I love moments like these, because there’s no traffic in my soul, nothing clogging up the Spirit of God or getting in the way of what the Lord might want to say or do through me. I (although it was not me at all) said, “This is our list of abundance; it is neither good nor bad. Paul says in his letter to the Phillipians that he knows what it is to live in abundance and in want, and in both situations he has discovered the secret of being content: Christ. So for right now – and we must recognize this – we are living in abundance. We may be tempted to look at those who have air conditioning or hot water or television or whatever it is that we don’t have and feel that we really don’t have much at all, but that’s simply not true. We have several toilets, paint on the walls, a refrigerator, everyone is in school, etc – but if some day all those things go away and we enter into ‘want,’ nothing really changes. If there is some world war or the economy crashes or our home catches fire and we are forced to move to a little shack with dirt floors and everything becomes really hard – who knows! – and our season of ‘abundance’ ends, nothing has really changed. All of the things on these lists can be taken away – or added to – and the Truth does not change, is not affected.”
So we burned our lists and a certain appropriate heaviness, the kind that comes with an undeniable understanding of Truth, settled over us and did not leave for several minutes.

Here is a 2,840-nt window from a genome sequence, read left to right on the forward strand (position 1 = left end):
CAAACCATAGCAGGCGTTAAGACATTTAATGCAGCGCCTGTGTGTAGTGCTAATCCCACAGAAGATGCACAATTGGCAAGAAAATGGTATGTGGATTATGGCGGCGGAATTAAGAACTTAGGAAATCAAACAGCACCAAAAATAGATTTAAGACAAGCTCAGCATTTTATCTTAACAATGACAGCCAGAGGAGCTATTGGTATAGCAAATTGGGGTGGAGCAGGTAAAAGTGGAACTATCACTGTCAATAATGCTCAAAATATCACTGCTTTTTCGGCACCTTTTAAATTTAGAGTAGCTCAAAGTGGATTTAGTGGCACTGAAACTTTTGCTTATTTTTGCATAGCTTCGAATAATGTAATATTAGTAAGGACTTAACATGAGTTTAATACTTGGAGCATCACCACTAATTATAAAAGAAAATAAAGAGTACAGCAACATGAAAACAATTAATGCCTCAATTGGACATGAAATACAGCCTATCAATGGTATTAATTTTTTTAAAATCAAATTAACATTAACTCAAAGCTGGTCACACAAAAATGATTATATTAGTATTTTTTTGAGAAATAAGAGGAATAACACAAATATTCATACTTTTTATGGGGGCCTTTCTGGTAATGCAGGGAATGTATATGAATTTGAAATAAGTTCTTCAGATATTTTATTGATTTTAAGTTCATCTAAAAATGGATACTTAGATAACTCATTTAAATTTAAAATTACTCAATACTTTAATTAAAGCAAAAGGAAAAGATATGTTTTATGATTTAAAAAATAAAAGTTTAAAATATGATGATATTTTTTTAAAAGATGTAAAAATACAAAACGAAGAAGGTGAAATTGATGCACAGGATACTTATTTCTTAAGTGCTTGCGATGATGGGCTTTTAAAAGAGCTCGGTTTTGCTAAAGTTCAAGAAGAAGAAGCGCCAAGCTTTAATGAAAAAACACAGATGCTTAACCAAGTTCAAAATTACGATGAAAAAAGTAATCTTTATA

“If the Word of God can be proclaimed and go forth in a remote, rocky village where there’s no running water, people bathe in a bucket in plain sight in their front yard, barely have enough calories to keep going and are in utter darkness once the sun sets, we do not need lightbulbs and art classes and pillow cases and doors that keep thieves out. If we are given them, fine. And if they’re taken away, fine; it’s all just abundance, and it’s not necessary for fulfilling God’s purposes or for finding ‘happiness.’ If we lose everything and are forced to hit the streets looking for a new beginning, nothing has really changed.”
From there we went to several other scriptures and meditated on the profundity of God’s love and jealousy for us, for our whole selves and our whole lives. I shared of my conviction to begin visiting homes in our own rural neighborhood perhaps a couple days per month to share God’s Word and pray with the people, and I asked who might be interested in accompanying me to do so. Everyone’s hands went up.
After closing with prayer, we blew out the candles, swept up the ash left behind by the bunt-up lists, turned on the lights with a flick of the switch, and each person went about their business to do homework, take a shower, go swing in a hammock or practice violin while that heavy, beautiful burden of understanding remained hovering over me like a weighty but welcome cloud as I prayed to God that I would never forget, or better yet that when and if the time comes that I would be able to humbly accept the Apostle Paul’s Words that ring with Truth: I know what it is to be in need, and I know what it is to have plenty. I have learned the secret of being content in any and every situation, whether well fed or hungry, whether living in plenty or in want. I can do all this through him who gives me strength.